Below I've listed and explained the top nine stain removal techniques to learn and use to effectively and safely keep items in your home, especially fabric, upholstery and carpet, stain free.
Removing stains isn't necessarily hard, if you know what you're doing, but it is key to use the right techniques to get the job done. There are nine main techniques to master, none of which are very complicated.
The most common technique is to blot at the stain with a clean white cloth. You can use this technique at several different points in the stain removal process.
First, use it when you first get a stain on something to dab at the area to remove excess residue from the stain, while it is still fresh. Be careful not to smear the stain around further in the process.
Second, once you begin trying to remove the stain you can saturate the area with a stain remover and then, again, dab or blot at the stain to help lift it out of the fabric or fibers and onto the clean white cloth you're blotting with.
There is a certain technique to use while blotting to get the best results. You need to dab lightly at the stain -- never rubbing it, which only can grind the stain further into the fibers.
Further, work from the outside edge of the stain inward, so that you are careful not to spread the stain further as you try to remove it. In addition, as you slowly remove the stain from the fibers be sure to switch to a new area of cloth or paper towel to continue blotting with, so you don't accidentally re-transfer stain back onto what you're cleaning it.
Along with blotting there are three other major stain removal techniques which are used to remove excess amounts of stains, splatters or spills from fabric, upholstery or carpet, all listed directly below from #2-4. The first of these is brushing, which works well for dried on gunk.
This one seems pretty obvious, and it really is. You should brush off excess dried mud or other dried excess spill or stain from items before you begin to treat the stained area.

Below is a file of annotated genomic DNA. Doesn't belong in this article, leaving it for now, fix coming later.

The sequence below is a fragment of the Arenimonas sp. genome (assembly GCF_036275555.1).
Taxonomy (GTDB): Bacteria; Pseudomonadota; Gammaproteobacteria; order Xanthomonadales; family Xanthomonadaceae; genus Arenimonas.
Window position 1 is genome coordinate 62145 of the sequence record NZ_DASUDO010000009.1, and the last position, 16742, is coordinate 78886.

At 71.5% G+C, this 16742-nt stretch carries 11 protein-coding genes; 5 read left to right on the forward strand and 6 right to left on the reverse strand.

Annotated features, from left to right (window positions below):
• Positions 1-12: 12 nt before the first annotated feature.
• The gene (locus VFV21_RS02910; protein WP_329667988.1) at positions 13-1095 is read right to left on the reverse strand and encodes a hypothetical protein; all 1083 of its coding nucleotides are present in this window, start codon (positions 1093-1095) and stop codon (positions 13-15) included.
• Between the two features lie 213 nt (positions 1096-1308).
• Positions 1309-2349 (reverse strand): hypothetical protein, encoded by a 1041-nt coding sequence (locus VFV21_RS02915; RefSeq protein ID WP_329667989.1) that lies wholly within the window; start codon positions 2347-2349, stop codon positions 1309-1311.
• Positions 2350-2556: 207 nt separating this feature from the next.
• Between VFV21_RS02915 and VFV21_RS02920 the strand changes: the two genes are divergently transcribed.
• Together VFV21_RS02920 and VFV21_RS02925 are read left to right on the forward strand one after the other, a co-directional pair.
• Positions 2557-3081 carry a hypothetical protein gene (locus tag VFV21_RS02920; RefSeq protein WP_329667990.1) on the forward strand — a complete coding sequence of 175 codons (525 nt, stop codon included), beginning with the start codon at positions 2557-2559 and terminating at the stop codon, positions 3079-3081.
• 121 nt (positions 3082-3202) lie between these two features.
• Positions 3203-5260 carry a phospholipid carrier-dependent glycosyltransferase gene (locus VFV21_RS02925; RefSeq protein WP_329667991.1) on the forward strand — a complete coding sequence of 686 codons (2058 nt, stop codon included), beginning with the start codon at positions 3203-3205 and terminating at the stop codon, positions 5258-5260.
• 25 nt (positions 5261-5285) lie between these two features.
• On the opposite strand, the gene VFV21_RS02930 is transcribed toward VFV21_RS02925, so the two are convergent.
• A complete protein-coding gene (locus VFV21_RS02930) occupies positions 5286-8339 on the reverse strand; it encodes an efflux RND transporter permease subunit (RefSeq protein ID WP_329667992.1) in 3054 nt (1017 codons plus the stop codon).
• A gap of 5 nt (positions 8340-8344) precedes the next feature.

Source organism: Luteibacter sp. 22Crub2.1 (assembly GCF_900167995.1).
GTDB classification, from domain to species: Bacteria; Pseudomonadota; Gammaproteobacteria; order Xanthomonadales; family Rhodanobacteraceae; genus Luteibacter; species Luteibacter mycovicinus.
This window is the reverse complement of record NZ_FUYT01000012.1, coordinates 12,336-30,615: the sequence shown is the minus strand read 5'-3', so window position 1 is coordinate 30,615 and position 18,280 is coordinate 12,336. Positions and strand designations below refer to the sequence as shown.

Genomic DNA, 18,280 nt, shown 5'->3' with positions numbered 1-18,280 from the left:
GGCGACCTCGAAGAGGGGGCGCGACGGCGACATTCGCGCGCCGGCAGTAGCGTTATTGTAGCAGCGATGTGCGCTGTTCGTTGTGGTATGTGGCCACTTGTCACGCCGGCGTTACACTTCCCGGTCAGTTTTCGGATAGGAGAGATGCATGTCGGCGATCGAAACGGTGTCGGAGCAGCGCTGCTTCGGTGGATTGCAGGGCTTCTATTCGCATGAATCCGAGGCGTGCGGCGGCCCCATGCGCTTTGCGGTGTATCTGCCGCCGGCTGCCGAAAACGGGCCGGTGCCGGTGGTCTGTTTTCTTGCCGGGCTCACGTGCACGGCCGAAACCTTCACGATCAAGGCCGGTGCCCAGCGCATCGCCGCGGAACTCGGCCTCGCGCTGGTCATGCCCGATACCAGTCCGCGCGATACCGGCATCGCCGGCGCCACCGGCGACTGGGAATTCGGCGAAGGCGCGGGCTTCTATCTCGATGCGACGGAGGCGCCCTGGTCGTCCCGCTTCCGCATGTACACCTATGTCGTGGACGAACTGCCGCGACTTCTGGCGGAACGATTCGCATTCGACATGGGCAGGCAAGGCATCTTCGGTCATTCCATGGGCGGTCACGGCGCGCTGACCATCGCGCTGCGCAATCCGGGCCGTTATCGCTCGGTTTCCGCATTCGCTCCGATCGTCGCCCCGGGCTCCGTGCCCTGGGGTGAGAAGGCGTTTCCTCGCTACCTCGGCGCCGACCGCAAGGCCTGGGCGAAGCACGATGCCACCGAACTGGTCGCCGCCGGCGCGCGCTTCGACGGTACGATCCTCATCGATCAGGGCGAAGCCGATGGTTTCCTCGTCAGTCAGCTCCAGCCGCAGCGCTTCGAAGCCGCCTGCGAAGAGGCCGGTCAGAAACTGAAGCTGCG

The best tool to use is typically an old toothbrush designated only for this purpose, and you need to be careful not to rub, but just to lightly brush the area.
You can read more toothbrush uses for cleaning and stain removal here, plus more information from me about this technique.
While brushing works best for dried on gunk, scraping works better for wet excess stain.
Now, when I say you should "scrape" the stain off the fabric or stained area I'm not talking about scratching up or marring the stained surface, nor grinding the stain into the fabric.
Instead, use a dull knife to take the top layer off the excess stain. For example, you may want to scrape off excess peas baby food from the bib before you try to treat the stained area.
Be sure when you use this technique that you don't spread the stain further, so do it carefully.
When you've got an oily stain, you've got to soak up all the excess grease and oil before you can begin dealing with the stain itself. That is where baking soda or cornstarch come into play for fabrics, upholstery and carpet. Similarly, cat litter can work well to soak up excess oil from a driveway, for example.
To use this stain removal technique just sprinkle an absorbent onto the greasy spill and allow it to sit for a couple of minutes to absorb the excess grease, and then use the brushing technique mentioned above to remove the excess.
Now, the following stain removal techniques listed below are all about how to remove the stain, once you've already removed the excess stain from the area and are left with the part that has stained the fibers.
One of the most popular stain removal techniques is to flush a stain with runnning water to help remove it.
This technique works in two ways -- physically flusing out the stain from the fibers with the moving water, and using water (or another liquid) as a solvent to remove the stain, at the same time.
The easiest way to flush out a stain is to hold the fabric under running water, such as under the tap at the sink. Obviously, you can only use this method for clothing or items that can get really wet and then laundered, and so it won't work for carpet or upholstery.
Be careful to only flush with cold water if you don't know what kind of stain you've got since heat can set certain stains (especially protein based ones). However, a variation of this method is often used successfully to remove stains that are cleaned with hot water, such as berry or wine stains. In this method you boil water and pour it over the stained area to remove the stain. To find more details about this variation of the flusing technique check out this article about using boiling water to remove stains.